A lesson plan is the systematic preparation done in a scientific manner. Effective and successful teaching mainly depends on perfect lesson planning. A lesson plan represents a single teaching unit meant for a class period. Generally a lesson plan is teacher’s mental and emotional visualization of classroom activities.
“Lesson plan is the title given to a statement of the achievement to be realized and the specific means by which these are to be attained as a result of the activities engaged in during the period”.
“Daily lesson planning involves defining the objectives, selecting and arranging the subject matter and determining the method and procedure”.
Binging and Binging
Stands – A lesson is “A plan of action”
Needs of Lesson Planning
The lesson plan does not allow the teacher to deviate and its keep him on the way. In the process of teaching, lesson plan is needed due to the following reasons.
i. Through lesson plan, the teacher regularly achieves the teaching objectives and process in the form of complex objectives and processes.
ii. A lesson plan develops the possibilities of adjustment in the classroom situation which makes the teaching effective.
iii. A lesson plan helps in calling every step of curriculum unit.
iv. A lesson plan helps in planning the process of teaching on the basis of class control, motivation and individual differences.
IMPORTANCE OF LESSON PLAN
Planning is essential for every aspect of human activities, but for a planned teaching more planning is required.
1. Suitable Environment
In a lesson plan objectives are fixed and the teaching strategies, techniques and material aid etc. are decided beforehand. When a proper teaching environment is created, the teaching task goes in a much planned way.
2. Based on previous knowledge
In preparing lesson plans, the teacher presents new knowledge as the basis of previous knowledge of the pupils. This enables the pupils to gain the knowledge very conveniently on one side, the teacher succeeds in acquiring his objective on the other side.
3. Psychological teaching
The teacher uses proper teaching strategies, techniques and instruments keeping in mind the interests, aptitudes, needs, capacities and abilities of the pupils for teaching them when the lesson plans are prepared. This makes the teaching more psychological.
4. Limitation of subject matter
In a lesson plan, the subject matter becomes limited. This enables the teacher to give up irrelevant things. He only remembers definite and limited matter and its presentation before the pupils become easy. The pupils also receive the knowledge in a systematic and organized way.
5. Determination of activities
In a lesson plan, the teachers and pupils activities are pre-decided according to the class level. This makes the teaching activities meaningful and purposeful.
6. Preparation of material aids
At the time of preparing a lesson plan, the teacher decides what facts are to be clarified by what strategies, techniques and instruments and what aid is to be used at what time. This prepares the necessary and effective aids before starting the teaching task.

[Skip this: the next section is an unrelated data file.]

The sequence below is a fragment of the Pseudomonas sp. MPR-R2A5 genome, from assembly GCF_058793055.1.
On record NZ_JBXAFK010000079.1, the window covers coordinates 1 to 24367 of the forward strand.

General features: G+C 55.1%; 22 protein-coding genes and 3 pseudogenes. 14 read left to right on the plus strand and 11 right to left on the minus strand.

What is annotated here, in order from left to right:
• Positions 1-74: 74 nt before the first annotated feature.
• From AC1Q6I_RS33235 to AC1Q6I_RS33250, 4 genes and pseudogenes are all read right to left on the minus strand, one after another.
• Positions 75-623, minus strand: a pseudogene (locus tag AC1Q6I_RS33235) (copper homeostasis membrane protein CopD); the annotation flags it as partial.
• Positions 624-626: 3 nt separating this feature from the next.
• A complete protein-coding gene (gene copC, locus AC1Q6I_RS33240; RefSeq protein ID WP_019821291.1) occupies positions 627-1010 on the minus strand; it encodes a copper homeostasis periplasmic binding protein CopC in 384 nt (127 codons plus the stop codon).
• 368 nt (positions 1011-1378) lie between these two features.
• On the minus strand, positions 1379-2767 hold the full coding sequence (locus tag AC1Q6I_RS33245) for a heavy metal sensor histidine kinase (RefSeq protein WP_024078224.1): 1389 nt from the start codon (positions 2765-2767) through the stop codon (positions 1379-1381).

7. Developing of teaching skill
The lesson plan acts as an important means for developing teaching skills in the pupil-teacher.
8. Use of Theoretical knowledge
Whatever the pupil-teachers get theoretical knowledge during their training period, that knowledge.
9. Teaching with confidence
The preparation of a lesson plan makes the subject and other allied subjects more clearly to the teachers. This arouses self confidence among them. When a teacher gets developed the feeling of self-confidence, then he presents the new knowledge to the pupils with more enthusiasm and pleasure.
10. Discipline in class
By preparing lesson plan, the teacher becomes aware of what, when and how much is to be done in the class. This absorbs all the pupils in their respective tasks. Hence, it results in appreciable classroom discipline.
11. Time sense
Lesson plan is prepared allotting to the duration of the periods.
12. Teaching from memory level to reflective level
In an ideal lesson plan, development and thought provoking questions should be asked. Also there should be an effort to stretch the teaching from memory level to reflective level.
CHARACTERISTICS OF GOOD LESSON PLAN
1. Objective based
The lesson plan must be based on one or the other objective. While writing this, objectives should be written and defined clearly because its main objective is to achieve some goal.
2. Decision about appropriate material aids
The material aid an important means of the teacher. Hence correct decision regarding the charts, graphs, pictures, diagrams and maps should be taken while preparing ideal lesson plan and these should be marked at proper places which a teacher is to use them while teaching.
3. Based previous knowledge
An ideal lesson plan should be based on the previous knowledge of the pupils. This will avoid difficulty in acquiring new knowledge by the pupils.
4. Division of lesson plan in units
Lessons are of three types (a) knowledge lesson (b) skill lesson (c) appreciation lesson. In an ideal lesson plan all the relevant steps of these three types of lesson plan should be determined. Each lesson should be divided into suitable units so that the pupils may understand the lesson gradually.
5. Simplicity of activities
In an ideal lesson plan, the simplicity of the lesson plan and clarity of thoughts should be according to the mental level of the pupils.
6. Determination of activities
In an ideal lesson plan, the activities of a teacher and the pupils should be determined before-hand.
7. Home work
There should a provision of home work in an ideal lesson plan. This will enable the pupils to learn the appreciation of the acquired knowledge.
A good lesson plan must have a suitable plan for self-criticism. The teacher should put some questions to him and find out the answer and there by judge the effectiveness of the lesson writing.
9. Use of illustration
Examples should be used which have relevance with the daily life of the peoples.
10. Use of blackboard
The blackboard summary of each and every unit should be written on the blackboard.
This approach generally known as Herbartian five steps approach in the procedure of the Herbartian School of propagated by J.F.Herbart (1776-1841) and his followers.
The formal steps involved in the approach as below